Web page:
- Supervisors & managers
- Premia - making research education accessible
- Supervising disabled researchers - Premia
- Supporting researchers to write their thesis
- Making reasonable adjustments - case studies
Making reasonable adjustments - case studies
Researchers who have difficulties in writing because they are, for example, pre-lingually deaf or have dyslexia, are not incapable of writing a thesis. As one supervisor said the key questions are:
‘how do we get through this and around this and enable him to achieve his potential?
how is it possible to support a researcher without crossing the line and ‘doing it for them?'
Here are some scenarios. Think through what reasonable adjustments can be made to supervisory practice whilst maintaining academic standards and encouraging independent thinking. Some suggestions are made for each scenario in separate pages on the right-hand menu.
- Kathryn has dyslexia and she has profound difficulties in writing. She discloses this to you at her interview. She uses voice-activated software, but the whole process of writing takes considerable length of time. The software does not recognise a lot of the technical language involved in her research area. She tends to panic about getting behind with her work.
- Barry is Deaf and a BSL user. Sentence structure in early draft chapters is inconsistent and it is difficult for you to understand his arguments. His grasp of the subject terminology is poor. Working through his BSL/English interpreter, it is clear that his thinking, ideas and proposal are sound. He gained a first in his degree at another university.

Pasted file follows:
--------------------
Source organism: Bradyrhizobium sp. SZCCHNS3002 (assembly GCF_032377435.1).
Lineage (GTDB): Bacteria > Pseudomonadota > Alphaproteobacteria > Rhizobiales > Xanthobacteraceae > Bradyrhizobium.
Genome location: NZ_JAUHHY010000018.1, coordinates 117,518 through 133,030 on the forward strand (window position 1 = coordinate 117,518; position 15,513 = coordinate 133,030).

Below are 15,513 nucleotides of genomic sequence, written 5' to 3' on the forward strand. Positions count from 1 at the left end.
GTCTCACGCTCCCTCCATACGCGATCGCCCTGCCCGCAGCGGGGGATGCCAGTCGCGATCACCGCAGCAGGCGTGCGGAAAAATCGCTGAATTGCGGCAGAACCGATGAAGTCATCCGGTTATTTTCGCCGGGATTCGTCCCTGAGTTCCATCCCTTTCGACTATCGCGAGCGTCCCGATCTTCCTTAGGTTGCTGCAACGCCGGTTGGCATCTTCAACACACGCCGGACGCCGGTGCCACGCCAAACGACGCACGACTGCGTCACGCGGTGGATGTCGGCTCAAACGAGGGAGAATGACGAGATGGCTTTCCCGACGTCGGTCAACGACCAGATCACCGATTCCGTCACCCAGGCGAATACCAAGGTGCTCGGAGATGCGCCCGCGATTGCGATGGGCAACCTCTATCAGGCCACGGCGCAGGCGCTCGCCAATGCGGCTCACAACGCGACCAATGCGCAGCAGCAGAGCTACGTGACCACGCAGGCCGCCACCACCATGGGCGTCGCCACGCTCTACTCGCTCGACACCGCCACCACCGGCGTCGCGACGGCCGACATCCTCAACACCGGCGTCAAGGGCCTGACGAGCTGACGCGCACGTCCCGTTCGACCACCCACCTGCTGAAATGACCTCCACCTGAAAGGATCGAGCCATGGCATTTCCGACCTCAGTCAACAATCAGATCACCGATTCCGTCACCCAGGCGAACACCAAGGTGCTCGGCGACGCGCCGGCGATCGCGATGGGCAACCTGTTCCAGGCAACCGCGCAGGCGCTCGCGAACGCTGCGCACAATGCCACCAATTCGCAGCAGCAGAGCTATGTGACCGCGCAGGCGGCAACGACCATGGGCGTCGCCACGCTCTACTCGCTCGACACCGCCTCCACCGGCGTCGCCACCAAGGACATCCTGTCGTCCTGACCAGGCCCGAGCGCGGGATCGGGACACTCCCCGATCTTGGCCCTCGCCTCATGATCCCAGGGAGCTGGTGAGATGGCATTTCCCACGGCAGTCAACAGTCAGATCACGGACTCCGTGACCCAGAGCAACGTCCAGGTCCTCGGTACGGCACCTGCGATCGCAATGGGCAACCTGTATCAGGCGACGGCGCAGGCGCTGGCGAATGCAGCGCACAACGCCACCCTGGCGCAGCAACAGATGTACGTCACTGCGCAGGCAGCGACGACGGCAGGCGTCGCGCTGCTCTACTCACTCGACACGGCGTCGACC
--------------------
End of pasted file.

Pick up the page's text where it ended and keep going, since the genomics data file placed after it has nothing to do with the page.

- Veronique has low energy levels and gets very tired when writing for long periods of time. Her concentration is poor and she finds many research activities hard to sustain because of her ME (myalgic encephalopathy)
- Glen has spelling difficulties caused by his dyslexia. The first draft of the literature review is riddled with mistakes. It is the first piece of his writing you have seen. How would you give feedback?
- Joe has mental health difficulties and his confidence in his own abilities is very low. He gained a first in his degree. He has put off several deadlines for submitting his first chapter to you. His explanation to you is that he does not think he has fully understood the results of his experiments although discussion with him shows that he has.
These are suggested ‘adjustments'. They are not definitive answers. It is essential to involve the researcher in the process of agreeing and reviewing adjustments to see if they are working effectively. They have the fullest information about their disability and can advise on their learning and support requirement.
A research supervisor interviewed as part of the Premia programme said:
‘I need my supervised students to continually tell me what they are doing, what their timetable is, where they've progressed. I would impose that expectation on all students and so I do on Toby. Toby's anxiety is about will he finish on time. He always feels he's not making enough progress. He's always trying to run before he can walk. I don't whether it's to do with his dyslexia but we are always telling him to slow down, not to worry, that he's actually making very good progress, you've got to put the work in on this and you've got to go deeper rather than faster.’